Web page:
Who exactly is this MLR on golf ball testing for? USGA, R&A explain
One big question following the joint announcement by the USGA and R&A that they are proposing a model local rule that would modify the way golf balls are tested to curb distance in elite competition:
Where do the governing bodies envision the line being drawn between who implements this MLR, if enacted starting in 2026, and who doesn’t?
“I think it's safe to say we wouldn't be suggesting this if we didn't think this would be something we would utilize,” USGA CEO Mike Whan said Tuesday.
R&A CEO Martin Slumbers added: “Same.”
But does that mean every championship that the USGA or R&A conducts? According to the USGA, if the MLR is implemented, it would only adopt the new golf ball for the U.S. Open and the U.S. Amateur, at least right away.
“Beyond that, it is premature to determine, as we don’t have a fully written and finalized MLR for the game to react to, or our championship committee,” a USGA spokesperson told GolfChannel.com. “The MLR, by its very nature, gives the game the option to adopt.”
The PGA Tour and PGA of America released statements on Tuesday, but neither have determined if they would adopt the MLR. The LPGA took a similar stance, though it added that it “does not see distance as a hindrance toward the growth of the LPGA.”
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Slumbers made a comment that leads to the belief that this MLR would only be adopted by elite men’s competitions.
“I think at this point there isn't a distance challenge in the women's game,” Slumbers said. “You're certainly seeing changes in the women's game where more power, longer distances is coming in than maybe even five years ago. But at the moment, there's plenty of headroom on the golf courses that we have for the women's game. So, we would not be intending to make any application of this rule in women's elite golf at this point.”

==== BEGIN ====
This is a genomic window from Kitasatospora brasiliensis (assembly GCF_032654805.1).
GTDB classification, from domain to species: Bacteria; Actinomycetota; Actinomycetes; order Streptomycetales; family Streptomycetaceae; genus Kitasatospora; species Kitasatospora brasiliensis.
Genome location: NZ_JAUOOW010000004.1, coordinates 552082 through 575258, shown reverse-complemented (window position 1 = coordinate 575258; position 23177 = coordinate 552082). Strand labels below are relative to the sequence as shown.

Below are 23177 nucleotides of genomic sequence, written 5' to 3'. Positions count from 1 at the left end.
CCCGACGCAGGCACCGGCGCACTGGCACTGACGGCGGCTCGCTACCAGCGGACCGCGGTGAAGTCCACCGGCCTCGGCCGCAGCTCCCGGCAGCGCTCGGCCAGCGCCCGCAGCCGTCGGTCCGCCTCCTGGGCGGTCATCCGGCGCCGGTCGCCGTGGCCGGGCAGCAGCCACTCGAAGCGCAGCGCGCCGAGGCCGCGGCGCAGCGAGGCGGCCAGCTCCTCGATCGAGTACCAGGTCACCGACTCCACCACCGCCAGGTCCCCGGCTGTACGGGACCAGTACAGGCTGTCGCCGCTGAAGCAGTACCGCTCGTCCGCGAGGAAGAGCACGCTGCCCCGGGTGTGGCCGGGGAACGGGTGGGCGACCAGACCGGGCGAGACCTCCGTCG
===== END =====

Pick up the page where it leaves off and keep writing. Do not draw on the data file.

Slumbers added that he’s heard significant feedback asking the governing bodies not to “think about elite golf too narrow,” specifically as it relates to top amateur players.
“I think I feel very strongly about that,” Slumbers said. “You only need to go and watch boys' elite golf to see that the next generation are coming along and they're hitting the ball as far if not farther, and we certainly know that the tours leading up to the PGA Tour the ball tends to be hit further and they cut back a bit when they get to the PGA Tour.”
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Whan says he’s yet to have a conversation with the NCAA, but he looked forward to speaking with college golf’s governing body now that the process of the notice-and-comment period has moved into the latter stage.
“Do I think that there's an opportunity here for the NCAA to utilize the same thing? I do,” Whan said. “Exactly where NCAA is on this, we haven't been able to have that conversation until now, so that'll be something that we can do going forward. It would make sense to me given what we see at the college level to implement this. Whether or not that's something that they will or won't do is conversations that we'll have to have going forward from today.”
Reached by GolfChannel.com, an NCAA spokesperson said, “We will have no comment at this time. At this point, this is just a proposal, so it’s too early to discuss any potential implementation at the college level.”